Does having a marketing landing page really make a difference?
Yes, it makes a big difference.
So why is this true?
By focusing on the immediate task, a marketing landing page is more likely to convert.
How do I Design an Effective Marketing Landing Page?
There are many, many resources and landing page tools that support the “how to” in great detail. There isn’t as much information on the principles, the stuff that matters. In this post, we will provide some principles to help business owners stay focused on the things that really matter, the marketing landing page best practices that a business owner should stay focused on.
Broadly, visitors arrived on the marketing landing page as the result of marketing activity. You don’t need to sugarcoat it. They are there because they have chosen to be there. Present the problem you’re solving, agitate the problem, and then present the solution to the problem. Finally, make it easy for them to say “yes please.”
The details are important, and we’ll get into them here, but this is what matters, it should be above the fold.
Marketing Landing Page Best Practices
- Focus on the primary objective, yours and your customer’s–they want a solution to their problem, you want to sell them the solution
- Don’t make them think—use the space and present the content in a way that makes it easy to scan and digest and ensure that the design and copy echos the marketing that got them there
- The headline—problems and solutions, not features and attributes (see primary objective above)
- Copy that sells—copy that’s clear and to the point, don’t get cute (see primary objective above)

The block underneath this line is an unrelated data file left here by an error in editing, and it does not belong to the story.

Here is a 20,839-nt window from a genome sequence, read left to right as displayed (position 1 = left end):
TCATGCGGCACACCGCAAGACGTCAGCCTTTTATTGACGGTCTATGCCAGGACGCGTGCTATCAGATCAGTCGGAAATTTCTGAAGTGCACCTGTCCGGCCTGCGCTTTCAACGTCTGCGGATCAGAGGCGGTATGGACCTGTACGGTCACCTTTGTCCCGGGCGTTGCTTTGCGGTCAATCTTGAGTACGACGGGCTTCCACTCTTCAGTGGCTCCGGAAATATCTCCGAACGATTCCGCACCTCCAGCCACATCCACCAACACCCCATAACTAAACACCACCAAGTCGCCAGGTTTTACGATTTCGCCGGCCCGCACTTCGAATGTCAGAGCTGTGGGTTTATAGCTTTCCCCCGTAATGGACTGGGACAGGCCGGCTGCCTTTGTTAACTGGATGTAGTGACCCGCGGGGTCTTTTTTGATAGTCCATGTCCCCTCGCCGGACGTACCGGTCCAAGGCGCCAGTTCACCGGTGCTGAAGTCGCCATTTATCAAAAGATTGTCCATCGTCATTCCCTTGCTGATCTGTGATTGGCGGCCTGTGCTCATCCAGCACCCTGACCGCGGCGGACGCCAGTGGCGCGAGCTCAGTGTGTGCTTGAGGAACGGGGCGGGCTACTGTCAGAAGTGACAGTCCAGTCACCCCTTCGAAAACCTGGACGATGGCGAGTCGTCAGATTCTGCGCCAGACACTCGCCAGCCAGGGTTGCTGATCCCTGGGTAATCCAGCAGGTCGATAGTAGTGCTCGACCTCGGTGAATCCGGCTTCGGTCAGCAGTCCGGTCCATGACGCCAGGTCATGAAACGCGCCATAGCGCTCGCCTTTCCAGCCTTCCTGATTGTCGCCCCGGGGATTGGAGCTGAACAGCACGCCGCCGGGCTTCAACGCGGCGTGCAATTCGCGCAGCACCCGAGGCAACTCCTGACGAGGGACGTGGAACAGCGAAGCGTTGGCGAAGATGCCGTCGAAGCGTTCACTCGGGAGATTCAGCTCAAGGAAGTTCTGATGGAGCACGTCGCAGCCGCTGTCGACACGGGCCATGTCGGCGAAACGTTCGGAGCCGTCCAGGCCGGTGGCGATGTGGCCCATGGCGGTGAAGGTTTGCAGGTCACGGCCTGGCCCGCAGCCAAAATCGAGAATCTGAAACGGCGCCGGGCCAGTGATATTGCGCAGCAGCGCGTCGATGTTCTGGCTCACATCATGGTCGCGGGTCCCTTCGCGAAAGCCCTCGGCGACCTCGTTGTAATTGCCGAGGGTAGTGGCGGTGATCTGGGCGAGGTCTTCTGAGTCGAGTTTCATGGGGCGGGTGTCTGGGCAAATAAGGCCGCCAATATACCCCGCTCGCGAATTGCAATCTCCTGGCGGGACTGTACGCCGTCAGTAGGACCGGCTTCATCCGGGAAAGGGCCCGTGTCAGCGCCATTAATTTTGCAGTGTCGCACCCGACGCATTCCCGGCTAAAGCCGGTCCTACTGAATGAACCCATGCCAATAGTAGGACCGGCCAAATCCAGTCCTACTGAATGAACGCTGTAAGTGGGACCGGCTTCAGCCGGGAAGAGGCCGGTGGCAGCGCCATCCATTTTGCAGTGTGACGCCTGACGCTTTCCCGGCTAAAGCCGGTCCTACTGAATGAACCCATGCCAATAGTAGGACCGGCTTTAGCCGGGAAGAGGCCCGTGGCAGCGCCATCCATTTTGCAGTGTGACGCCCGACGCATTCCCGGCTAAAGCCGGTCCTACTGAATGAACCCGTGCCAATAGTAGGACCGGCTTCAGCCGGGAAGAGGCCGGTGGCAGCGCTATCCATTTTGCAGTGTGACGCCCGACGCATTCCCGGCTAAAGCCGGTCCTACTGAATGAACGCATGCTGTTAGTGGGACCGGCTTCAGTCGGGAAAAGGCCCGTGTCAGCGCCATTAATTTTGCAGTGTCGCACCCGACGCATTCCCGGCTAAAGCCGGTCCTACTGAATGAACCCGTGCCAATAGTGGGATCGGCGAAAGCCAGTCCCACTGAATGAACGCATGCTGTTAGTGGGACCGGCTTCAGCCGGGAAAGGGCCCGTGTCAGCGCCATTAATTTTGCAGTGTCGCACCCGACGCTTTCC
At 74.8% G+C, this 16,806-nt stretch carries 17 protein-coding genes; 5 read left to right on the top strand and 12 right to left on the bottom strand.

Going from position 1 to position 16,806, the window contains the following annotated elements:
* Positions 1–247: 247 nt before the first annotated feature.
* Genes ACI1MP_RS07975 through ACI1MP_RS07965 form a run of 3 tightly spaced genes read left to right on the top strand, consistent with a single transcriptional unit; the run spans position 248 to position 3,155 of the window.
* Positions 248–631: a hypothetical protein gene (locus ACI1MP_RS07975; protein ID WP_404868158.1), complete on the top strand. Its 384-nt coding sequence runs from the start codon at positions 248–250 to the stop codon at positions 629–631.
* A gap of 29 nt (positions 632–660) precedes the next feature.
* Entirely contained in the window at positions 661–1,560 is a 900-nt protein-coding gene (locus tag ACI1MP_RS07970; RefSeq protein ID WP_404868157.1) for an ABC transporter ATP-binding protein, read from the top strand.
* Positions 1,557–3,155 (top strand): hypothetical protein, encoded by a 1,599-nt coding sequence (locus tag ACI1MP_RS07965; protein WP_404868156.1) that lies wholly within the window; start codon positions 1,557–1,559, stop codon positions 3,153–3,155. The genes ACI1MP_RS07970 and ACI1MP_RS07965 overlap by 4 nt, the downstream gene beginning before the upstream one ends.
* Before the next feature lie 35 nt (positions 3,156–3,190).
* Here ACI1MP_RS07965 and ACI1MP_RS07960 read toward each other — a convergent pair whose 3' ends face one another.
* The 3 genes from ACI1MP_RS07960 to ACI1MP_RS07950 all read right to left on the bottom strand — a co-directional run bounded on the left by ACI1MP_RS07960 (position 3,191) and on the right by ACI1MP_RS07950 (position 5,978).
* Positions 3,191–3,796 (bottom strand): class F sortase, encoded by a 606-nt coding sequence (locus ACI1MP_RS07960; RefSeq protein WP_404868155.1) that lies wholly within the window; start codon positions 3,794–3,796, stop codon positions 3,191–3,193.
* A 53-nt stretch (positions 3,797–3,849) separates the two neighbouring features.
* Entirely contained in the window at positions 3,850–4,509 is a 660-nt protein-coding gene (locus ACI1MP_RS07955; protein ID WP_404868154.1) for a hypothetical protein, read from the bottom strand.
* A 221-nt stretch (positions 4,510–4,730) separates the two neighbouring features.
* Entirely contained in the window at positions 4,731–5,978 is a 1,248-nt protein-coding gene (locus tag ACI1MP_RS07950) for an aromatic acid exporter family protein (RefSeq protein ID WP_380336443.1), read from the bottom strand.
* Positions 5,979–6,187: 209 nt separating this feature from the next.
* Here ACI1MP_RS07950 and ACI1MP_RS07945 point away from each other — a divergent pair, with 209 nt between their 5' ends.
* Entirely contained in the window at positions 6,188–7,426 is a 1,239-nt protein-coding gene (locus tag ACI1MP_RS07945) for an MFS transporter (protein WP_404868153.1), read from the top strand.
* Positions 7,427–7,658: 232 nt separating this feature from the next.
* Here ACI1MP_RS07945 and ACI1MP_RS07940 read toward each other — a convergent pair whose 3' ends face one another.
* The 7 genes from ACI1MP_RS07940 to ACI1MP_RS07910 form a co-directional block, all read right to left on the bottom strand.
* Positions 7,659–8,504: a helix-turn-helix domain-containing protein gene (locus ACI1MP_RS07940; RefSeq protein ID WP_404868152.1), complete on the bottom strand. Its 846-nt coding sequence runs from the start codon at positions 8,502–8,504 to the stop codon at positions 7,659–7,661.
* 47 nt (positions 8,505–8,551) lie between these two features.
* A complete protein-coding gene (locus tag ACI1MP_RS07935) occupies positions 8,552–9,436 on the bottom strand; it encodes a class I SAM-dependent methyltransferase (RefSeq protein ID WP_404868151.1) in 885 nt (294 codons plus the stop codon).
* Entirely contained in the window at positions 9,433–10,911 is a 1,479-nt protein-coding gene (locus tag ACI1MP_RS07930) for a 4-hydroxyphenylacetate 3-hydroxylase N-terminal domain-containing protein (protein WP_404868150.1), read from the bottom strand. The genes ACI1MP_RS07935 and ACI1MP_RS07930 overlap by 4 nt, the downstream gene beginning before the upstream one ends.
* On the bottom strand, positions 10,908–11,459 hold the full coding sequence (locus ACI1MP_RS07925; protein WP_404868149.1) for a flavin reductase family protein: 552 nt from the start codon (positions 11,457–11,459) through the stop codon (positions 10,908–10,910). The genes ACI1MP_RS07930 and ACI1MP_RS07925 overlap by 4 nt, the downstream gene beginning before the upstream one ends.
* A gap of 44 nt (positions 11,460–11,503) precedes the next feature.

- It’s the offer stupid–make it easy to buy
- Ask for the sale—position the CTA toward the top and on the right side
- Assume nothing, test everything–but test big things
Obviously, this is a super high-level view of “best practices.” We will dive into the details, the nuances, below. But don’t lose track of these fundamentals. The reality is, if you hit the high points, if you get the fundamentals right, you will have more effective marketing landing pages, landing pages that convert to sales.
How is an Effective Marketing Landing Page Structured?
Most marketing landing pages use some variation of the following structure: Problem – Agitate – Solve. In addition, there are a number of other sections that will be included. The order might be changed up or sections might be repeated, but to be effective, to some degree an effective marketing landing page will check all these boxes.
Before you start, do a deep dive into your best customers and prepare a customer avatar. And as you work through the details, keep the best practices listed above in mind. Use them to assess your work.
Problem – Identify the Pain
People buy benefits, they buy solutions to their problems. Make the problem you are solving front and center. It should be featured and communicated clearly in the main headline. Don’t get cute. Clever copy doesn’t convert efficiently. The headline should communicate the problem. The above-the-fold design (image) and headline should also echo the ad or copy that got them to the landing page. Reinforce that they are in the right place. There should be a CTA above the fold. Make it easy to take action.
Agitate – Emphasize the Pain